• A larger proportion of students will opt entirely or in part for non-profit and for-profit online institutions – Not all online institutions of higher education are for-profit (e.g. Excelsior College, Charter Oak State College, the Western Governors University) and not all for-profit institutions are shady operations (though at the moment many surely are).Most online institutions currently focus on developing narrow skills and training because this is the low-hanging fruit in terms of demand, but there is nothing inherent in the on-line models to limit them to this. Some online institutions, such as Excelsior (named Regents College before 2001), have offered liberal arts courses and degrees for many years.
  • Increased pressure to accept transfer credits from other, less expensive institutions – most private non-profit colleges and universities have for a long time accepted the concept that they will accept only a very limited number of credits from other institutions and that every department can decide which courses from other institutions to accept towards their majors. Families, the federal government, politicians, and accrediting agencies are increasingly questioning such policies, arguing that there is an inherent conflict of interest in this process for recognizing transfer credits. Critics emphasize that whether a student should receive credit or not should be based on demonstrated competency in a field or a skill rather than on seat time at a particular institution. With students having increased access to information and sources of knowledge, whether online or not, there will be increased pressure to regulate the transfer of credits process so as to minimize redundancy among colleges and to speed up the time to degree.
  • Increased pressure to use all legitimate means to reduce the time to degree – most private colleges and universities require the completion of a minimum number of credits, half of  which or more must be completed at the institution or its sponsored programs. To the above pressures regarding transfer credits there will be pressure to devise creative ways to use online technology or competency-based means so that students may not have to be present on campus to take more courses at the college or university in which they are enrolled. This might enable them to graduate in 3 or 3.5 years. Experiments with summer school or short courses during semester breaks could enable some high-demand lecture courses to be offered online at non-traditional times without diluting their quality; other courses might be offered in person but away from campus in large urban areas where large numbers of students live and work to earn income between semesters and where some faculty reside as well. Yet other courses could be blended courses, online and in-person, offered in partnership among several institutions. There are many potential ways to reach this goal, through changes in scheduling, technology, etc., without compromising quality.  A growing number of students, their families, accreditation boards, the federal government, and politicians will insist on it.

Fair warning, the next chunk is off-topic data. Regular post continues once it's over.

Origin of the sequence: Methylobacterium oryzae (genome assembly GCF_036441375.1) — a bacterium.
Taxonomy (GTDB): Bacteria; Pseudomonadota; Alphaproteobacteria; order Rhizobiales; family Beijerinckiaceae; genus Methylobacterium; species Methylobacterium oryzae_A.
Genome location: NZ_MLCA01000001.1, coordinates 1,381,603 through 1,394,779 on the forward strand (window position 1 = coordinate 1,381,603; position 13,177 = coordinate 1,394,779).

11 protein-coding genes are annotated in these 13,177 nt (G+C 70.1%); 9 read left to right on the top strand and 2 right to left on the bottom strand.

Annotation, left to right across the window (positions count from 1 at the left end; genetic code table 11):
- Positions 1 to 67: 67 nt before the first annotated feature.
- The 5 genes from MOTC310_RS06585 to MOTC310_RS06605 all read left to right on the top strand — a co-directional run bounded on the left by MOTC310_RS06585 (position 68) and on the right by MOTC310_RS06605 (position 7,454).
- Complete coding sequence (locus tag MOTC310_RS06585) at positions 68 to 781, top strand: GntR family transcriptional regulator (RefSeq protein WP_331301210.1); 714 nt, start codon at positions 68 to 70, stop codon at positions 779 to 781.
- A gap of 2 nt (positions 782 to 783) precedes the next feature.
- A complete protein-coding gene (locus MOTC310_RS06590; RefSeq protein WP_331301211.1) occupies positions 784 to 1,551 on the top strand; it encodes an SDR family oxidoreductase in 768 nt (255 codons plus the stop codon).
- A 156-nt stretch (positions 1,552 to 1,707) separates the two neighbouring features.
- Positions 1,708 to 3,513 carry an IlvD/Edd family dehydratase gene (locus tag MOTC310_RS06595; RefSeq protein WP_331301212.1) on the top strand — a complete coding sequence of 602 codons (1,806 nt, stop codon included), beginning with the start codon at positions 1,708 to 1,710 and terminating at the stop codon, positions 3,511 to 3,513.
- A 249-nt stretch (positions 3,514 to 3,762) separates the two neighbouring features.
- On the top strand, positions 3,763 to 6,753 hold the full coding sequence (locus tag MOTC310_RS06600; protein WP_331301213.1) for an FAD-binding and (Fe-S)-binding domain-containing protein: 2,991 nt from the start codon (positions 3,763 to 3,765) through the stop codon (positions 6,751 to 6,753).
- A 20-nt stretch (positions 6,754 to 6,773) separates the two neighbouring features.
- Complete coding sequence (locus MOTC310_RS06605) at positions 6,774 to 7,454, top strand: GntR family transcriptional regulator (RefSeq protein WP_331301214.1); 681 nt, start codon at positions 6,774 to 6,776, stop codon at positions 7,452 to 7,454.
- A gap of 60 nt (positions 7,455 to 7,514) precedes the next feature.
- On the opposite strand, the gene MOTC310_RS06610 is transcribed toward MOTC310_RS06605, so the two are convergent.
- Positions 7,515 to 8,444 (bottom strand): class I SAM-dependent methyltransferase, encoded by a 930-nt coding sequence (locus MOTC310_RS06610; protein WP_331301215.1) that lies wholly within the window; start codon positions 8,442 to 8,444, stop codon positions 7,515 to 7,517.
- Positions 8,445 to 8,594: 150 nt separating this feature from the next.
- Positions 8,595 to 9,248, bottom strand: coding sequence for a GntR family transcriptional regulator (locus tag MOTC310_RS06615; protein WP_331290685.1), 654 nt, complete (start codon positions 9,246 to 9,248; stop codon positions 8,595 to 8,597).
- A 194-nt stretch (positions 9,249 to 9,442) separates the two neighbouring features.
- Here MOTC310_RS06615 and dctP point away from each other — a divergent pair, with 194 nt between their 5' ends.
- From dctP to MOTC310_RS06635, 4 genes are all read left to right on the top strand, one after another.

• Increased pressure to demonstrate that the way we educate students really does improve critical thinking and the fundamental skills needed for any kind of professional education – Many of us who are teaching or have taught at colleges and universities have talked a good line about how we do a great job in teaching critical thinking, and we think that if we say it often enough we and others will believe it (For a recent critique by someone who doesn’t, see, Richard Arum, Academically Adrift: Limited Learning on College Campuses). But we have not been able to demonstrate that when we control for an incoming student’s socioeconomic characteristics and educational abilities and attainment, the value-added of a college or university education as we’ve known it is due to what the institution provides.  [For an overview of the issues, see Richard Shavelson, Measuring College Learning Responsibly: Accountability in a New Era, although I’m not enthusiastic about the uninspiring Collegiate Learning Assessment test (CLA) which he helped develop, and am even less so about the National Survey of Student Engagement (NSSE), which has come under well-deserved questioning, as reported most recently in the Chronicle of Higher Education.] While I feel deeply, based on the institutions that I’ve been in, that we do improve critical thinking above and beyond what students would gain on their own, we have not set in place mechanisms to demonstrate this and until we do, the sirens of what seem on the surface to be cheaper and equally good solutions will keep singing their song.

What is to be done? [To be continued.]